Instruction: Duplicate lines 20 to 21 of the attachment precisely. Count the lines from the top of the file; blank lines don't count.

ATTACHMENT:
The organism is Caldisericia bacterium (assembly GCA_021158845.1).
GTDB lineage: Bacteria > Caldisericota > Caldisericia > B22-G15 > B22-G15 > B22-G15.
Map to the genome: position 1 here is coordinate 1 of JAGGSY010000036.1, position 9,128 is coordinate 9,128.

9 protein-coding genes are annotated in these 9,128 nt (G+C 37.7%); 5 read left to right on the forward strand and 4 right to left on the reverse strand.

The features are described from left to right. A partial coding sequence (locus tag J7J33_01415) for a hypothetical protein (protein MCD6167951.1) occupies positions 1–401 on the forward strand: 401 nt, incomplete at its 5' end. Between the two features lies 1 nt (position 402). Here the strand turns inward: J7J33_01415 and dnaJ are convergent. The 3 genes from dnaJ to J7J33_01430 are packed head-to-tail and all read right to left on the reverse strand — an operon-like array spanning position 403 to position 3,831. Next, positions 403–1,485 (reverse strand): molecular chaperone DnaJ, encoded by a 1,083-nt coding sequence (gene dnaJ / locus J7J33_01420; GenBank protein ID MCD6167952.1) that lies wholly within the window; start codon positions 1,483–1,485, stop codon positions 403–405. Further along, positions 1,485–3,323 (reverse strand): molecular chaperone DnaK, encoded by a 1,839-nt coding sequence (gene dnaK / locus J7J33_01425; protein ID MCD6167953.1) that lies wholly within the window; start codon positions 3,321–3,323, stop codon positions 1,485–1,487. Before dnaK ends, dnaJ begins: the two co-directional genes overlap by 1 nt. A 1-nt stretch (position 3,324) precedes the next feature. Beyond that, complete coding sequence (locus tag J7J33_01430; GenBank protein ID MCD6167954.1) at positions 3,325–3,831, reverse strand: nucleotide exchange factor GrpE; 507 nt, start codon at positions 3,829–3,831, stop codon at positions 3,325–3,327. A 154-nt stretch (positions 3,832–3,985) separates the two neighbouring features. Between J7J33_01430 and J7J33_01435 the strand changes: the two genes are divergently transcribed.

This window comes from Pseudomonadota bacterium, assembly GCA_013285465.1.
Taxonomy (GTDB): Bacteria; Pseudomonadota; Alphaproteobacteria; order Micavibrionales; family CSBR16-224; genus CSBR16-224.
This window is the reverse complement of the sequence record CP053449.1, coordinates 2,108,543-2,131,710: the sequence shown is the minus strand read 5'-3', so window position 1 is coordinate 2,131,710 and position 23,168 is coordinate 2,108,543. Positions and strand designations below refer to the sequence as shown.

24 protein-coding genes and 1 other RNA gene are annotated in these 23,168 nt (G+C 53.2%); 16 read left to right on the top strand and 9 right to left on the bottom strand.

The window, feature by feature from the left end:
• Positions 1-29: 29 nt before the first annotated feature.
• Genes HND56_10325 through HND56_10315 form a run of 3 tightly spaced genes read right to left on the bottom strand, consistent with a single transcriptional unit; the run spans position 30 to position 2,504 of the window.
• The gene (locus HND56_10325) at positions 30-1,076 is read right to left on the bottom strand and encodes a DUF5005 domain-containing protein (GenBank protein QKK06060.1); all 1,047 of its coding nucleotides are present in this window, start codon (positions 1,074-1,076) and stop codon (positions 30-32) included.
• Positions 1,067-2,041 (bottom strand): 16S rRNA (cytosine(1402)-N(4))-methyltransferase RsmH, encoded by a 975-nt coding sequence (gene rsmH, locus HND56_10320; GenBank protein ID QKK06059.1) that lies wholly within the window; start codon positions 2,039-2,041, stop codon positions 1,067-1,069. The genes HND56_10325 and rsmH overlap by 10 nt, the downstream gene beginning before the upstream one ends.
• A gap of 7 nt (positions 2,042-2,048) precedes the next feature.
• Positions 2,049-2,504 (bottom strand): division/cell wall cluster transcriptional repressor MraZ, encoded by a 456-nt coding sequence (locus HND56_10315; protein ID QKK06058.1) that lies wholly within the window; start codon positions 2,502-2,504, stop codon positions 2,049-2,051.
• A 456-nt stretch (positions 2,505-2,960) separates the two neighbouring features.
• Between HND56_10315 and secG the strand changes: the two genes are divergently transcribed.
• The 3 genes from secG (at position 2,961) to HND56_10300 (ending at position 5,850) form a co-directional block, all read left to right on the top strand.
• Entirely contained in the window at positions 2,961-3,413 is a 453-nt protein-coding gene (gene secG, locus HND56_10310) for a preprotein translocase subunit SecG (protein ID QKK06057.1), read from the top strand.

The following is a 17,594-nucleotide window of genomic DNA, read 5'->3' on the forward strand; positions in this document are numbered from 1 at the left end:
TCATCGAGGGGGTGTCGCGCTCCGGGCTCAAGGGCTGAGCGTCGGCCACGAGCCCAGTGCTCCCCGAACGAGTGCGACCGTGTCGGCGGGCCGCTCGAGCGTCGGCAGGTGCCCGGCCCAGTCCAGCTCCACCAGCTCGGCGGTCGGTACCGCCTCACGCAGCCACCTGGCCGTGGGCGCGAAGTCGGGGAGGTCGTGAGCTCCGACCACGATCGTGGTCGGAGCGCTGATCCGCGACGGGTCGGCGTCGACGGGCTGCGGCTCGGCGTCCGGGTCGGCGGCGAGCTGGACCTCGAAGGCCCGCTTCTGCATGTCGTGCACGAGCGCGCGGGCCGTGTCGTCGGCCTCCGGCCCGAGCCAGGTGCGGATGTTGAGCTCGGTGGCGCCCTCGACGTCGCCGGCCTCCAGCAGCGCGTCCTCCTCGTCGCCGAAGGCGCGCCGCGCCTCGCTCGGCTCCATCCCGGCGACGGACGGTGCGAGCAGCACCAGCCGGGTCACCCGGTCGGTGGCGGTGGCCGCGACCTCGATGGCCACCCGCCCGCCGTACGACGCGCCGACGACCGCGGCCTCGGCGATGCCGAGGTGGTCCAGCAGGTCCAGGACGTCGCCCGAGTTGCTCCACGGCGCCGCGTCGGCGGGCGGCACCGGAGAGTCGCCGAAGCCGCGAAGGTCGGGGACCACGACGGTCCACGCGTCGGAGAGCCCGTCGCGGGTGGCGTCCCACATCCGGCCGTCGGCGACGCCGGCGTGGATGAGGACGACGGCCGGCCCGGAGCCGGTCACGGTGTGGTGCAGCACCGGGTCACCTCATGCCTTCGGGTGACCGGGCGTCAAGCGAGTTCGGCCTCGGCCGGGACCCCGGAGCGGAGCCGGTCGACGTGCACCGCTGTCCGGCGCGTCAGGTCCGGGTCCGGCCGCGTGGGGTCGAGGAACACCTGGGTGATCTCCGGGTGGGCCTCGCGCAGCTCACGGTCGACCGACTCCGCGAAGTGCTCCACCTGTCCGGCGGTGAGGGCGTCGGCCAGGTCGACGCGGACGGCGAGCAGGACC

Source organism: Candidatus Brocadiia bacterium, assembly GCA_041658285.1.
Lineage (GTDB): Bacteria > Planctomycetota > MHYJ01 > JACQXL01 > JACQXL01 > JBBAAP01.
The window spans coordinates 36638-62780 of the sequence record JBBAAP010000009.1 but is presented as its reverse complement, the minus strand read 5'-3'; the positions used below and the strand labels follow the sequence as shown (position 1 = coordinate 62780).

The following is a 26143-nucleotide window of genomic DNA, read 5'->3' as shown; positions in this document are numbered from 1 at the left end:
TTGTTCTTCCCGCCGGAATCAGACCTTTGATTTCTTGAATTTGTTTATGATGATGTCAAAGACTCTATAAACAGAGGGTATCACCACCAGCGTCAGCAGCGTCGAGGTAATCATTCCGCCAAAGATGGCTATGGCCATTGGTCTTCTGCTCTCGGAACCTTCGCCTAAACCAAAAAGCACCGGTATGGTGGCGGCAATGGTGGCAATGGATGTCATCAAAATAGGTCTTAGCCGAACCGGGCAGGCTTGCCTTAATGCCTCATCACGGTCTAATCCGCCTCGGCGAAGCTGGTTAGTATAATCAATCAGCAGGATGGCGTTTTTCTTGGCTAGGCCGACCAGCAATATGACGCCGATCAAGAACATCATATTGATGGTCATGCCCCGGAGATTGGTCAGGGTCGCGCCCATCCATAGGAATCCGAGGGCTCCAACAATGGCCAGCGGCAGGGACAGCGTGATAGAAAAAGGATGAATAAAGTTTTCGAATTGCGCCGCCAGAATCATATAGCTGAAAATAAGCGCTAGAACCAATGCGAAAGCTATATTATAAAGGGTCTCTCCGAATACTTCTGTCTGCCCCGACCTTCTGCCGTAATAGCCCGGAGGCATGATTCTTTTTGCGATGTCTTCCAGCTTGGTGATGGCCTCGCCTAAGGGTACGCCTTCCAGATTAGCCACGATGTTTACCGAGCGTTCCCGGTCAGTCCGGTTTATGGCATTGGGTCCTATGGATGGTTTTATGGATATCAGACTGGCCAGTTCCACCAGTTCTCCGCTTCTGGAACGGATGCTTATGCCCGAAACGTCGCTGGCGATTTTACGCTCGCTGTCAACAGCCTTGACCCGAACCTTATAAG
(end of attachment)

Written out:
• Entirely contained in the window at positions 2,961-3,413 is a 453-nt protein-coding gene (gene secG, locus HND56_10310) for a preprotein translocase subunit SecG (protein ID QKK06057.1), read from the top strand.

The following is a 17,594-nucleotide window of genomic DNA, read 5'->3' on the forward strand; positions in this document are numbered from 1 at the left end: